Good thing pesto tastes better than it looks. Can't wait to try some on a batch of fresh made pasta. Pure heaven! Here's the recipe I used. I found it on


2 cups packed home grown basil
1/2 cup toasted pine nuts (toast them in a pan over medium heat, using no oil)
1 cup grated Parmesan cheese (the real thing, not in a shaker)
3 cloves crushed garlic
1/2 cup olive oil

Put into a food processor first 4 ingredients. Pulse to blend.
Slowly add oil through feed tube to make a nice paste.
Spoon into ice cube trays and freeze. Remove from trays and store in freezer bags, in the freezer, until ready for use. Take out only as many cubes as you need for that meal. For even longer term storage I put them into vacuum freezer bags.

Saturday, August 21, 2010

Water Hyacinth Bloom

Don't blink or you'll miss it. These pond plants bloom very quickly. I noticed a little green nub growing up from it, yesterday morning. I thought it was just another water hyacinth baby, since they reproduce with no provocation. By noon it was obvious it was a bud, as it had a bit of lavender at the top. When I uncovered the pond, this morning, it had split off into 4 distinct buds. And by this evening, those buds were open. I hurried to take a picture, since the flowers will probably fade as quickly as they appeared. Aren't they lovely?

Friday, August 20, 2010

My Homemade Laundry Soap

I have been using this laundry soap for almost 6 months. I LOVE it! It is incredibly easy to make and is so inexpensive. If you can find the pink ZOTE in your area, do. It is worth finding. The optical brighteners make a huge difference in how bright your clothes will be. I no longer buy the expensive (and ineffective) commercial detergents. What do I use for a fabric softener? Plain old white vinegar. I add about 1/4 cup to the rinse water of each load. Here is the laundry soap recipe. Enjoy!

1 cup grated pink ZOTE
3 pints water
Dissolve on stove, stirring well. Add:
1/2 cup washing soda
1/2 cup borax
Stir well until thickened. Remove from heat. Put 1 pint of cold water into a 1 gallon container. Add the soap mixture and stir well. Add more cold water to fill container. It will gel as it sits but you can use it right away. I used 1 TBS. for a small, lightly soiled load. Add more soap as needed. Bigger, dirtier loads will require more soap. I would probably have to use 1/2 cup for my hubby’s nasty work clothes.

Very low sudsing so it rinses out easily. Cleans so much better than commercial detergents and the optical brighteners in the ZOTE really brighten whites.

If you decide to try this, be aware that you'll need to dissolve the gel in hot water before using it for warm or cold water washing. If you add the gel to cold water it will just float there in a glob. It's highly concentrated. Also, do not expect this to be all sudsy like commercial detergents. It won't. But it cleans like mad. Those suds are just a marketing ploy. We are conditioned to equate "bubbles" with "cleaning".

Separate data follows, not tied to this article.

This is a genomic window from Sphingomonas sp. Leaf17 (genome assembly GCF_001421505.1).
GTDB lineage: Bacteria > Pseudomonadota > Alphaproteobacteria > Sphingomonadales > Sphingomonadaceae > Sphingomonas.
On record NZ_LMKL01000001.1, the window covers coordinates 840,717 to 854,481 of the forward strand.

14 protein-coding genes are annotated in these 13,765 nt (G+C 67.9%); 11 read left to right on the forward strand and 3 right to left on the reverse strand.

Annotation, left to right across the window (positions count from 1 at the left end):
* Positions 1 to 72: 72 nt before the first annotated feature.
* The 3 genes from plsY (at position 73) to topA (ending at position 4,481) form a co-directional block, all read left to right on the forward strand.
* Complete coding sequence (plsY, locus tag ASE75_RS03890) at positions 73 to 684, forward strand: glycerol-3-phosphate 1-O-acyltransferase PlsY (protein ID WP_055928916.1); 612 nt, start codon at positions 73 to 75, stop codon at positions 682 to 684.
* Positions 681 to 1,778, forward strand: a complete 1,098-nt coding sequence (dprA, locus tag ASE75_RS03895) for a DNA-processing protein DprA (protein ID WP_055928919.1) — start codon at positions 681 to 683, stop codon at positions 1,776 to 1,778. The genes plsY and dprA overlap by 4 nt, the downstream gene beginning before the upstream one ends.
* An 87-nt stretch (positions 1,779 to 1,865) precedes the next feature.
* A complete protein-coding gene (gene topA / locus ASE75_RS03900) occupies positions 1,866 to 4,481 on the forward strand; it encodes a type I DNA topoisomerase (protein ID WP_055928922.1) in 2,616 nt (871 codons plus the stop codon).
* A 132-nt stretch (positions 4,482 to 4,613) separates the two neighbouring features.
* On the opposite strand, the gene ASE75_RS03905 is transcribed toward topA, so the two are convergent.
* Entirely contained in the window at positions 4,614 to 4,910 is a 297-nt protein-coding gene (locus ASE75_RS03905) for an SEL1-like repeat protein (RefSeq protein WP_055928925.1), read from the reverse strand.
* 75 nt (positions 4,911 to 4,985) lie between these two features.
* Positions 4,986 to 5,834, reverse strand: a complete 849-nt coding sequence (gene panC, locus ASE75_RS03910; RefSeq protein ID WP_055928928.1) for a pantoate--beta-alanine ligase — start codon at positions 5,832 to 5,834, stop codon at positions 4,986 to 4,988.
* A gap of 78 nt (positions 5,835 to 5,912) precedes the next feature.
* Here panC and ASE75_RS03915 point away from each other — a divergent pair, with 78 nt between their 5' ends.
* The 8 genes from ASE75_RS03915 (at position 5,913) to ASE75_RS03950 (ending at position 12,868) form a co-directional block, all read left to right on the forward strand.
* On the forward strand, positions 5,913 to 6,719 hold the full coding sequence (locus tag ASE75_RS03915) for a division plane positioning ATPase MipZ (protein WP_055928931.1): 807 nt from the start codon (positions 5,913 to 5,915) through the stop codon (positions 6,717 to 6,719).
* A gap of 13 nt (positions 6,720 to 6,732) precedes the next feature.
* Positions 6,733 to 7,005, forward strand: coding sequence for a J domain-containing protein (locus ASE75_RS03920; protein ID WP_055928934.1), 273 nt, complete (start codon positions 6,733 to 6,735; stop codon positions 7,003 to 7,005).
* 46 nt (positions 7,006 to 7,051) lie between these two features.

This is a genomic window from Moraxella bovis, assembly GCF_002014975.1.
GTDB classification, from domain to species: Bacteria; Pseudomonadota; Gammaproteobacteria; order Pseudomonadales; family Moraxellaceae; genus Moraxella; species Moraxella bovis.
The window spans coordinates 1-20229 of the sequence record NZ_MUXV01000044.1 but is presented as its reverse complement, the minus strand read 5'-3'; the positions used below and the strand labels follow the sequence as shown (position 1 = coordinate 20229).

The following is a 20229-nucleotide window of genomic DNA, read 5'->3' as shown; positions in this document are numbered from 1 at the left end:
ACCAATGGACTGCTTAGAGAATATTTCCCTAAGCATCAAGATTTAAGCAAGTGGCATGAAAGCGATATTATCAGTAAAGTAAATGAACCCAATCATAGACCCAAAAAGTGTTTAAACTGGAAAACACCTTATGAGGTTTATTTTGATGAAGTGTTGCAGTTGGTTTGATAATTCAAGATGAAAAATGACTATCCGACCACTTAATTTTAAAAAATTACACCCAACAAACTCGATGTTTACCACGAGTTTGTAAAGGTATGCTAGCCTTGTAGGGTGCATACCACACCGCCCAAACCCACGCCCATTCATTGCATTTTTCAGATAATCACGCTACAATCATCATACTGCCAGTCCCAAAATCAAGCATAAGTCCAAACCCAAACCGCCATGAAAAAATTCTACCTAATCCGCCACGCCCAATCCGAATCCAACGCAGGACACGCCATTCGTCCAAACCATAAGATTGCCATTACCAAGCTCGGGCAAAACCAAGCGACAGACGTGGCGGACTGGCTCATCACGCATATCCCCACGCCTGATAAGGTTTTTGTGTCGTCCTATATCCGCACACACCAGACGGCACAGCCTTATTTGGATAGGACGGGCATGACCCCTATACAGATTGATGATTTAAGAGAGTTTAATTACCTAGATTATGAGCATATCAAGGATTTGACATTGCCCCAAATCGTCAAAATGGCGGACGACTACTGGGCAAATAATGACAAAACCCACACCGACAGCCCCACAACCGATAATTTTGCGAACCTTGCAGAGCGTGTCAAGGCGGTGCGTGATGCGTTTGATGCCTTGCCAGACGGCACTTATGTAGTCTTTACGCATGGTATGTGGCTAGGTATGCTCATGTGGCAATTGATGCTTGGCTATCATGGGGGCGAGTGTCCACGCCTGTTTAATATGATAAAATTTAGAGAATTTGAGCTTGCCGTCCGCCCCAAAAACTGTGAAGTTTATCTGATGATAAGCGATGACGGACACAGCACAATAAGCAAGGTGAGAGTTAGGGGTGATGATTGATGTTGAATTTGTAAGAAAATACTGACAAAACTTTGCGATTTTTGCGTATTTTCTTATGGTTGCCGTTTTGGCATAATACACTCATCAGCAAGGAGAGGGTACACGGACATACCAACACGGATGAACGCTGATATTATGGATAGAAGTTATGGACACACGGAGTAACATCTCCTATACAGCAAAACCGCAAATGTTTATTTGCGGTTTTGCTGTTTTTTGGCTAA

KitchenAid Quest

Remember when I was saving up for my chicken tractor? That was fun, and a great way to clear out some clutter while earning money towards something I need (OK, want). I am going to do a similar thing while saving for a KitchenAid mixer. I've convinced myself that I cannot live without one of these. I'll keep track of my progress here. I started things off, this morning, by selling my unused ice cream maker. One more thing out of the garage. Yay!

Rival Ice Cream Maker $10 (8-20)
Blue and white afghan $10 (8-20)
Knitting classes $20 (8-20)
Knitting lesson $10 (8-21)
2 jars apple butter $20 (8-22-10)
Pipe $20 (8-24-10)
Beginning Knitting Lesson $25 (8-25-10)
Crock pot $10 (8-25-10)
Grand total = $125
Hobart KitchenAid Mixer purchased for $60 (8-25-10)

That leaves $65 for new jeans and/or a haircut :-)

Thursday, August 19, 2010

The Neverending Apples

I think I can finally see the light at the end of the tunnel. There are still apples left on the tree, but not so many. These are what had hurled themselves onto the ground, over the past week or so. I had been picking them up and storing them in the garage, hoping they wouldn't spoil before I got to them. Today was slow at work, so I came home and decided it was now or never. These apples needed attention.

Besides, I don't know how much longer my friend will let me have custody of her food mill. The first batch of apples were the oldest. And some of them didn't look so good. I salvaged as much as I was able, and used the first batch to make more apple butter. That is cooking away in the big crock pot. I'll be able to can another dozen half pints of apple butter, tomorrow. Then I started on the second half of the apples. Those were fresher and nicer. I used them to make 11 pints of delicious applesauce.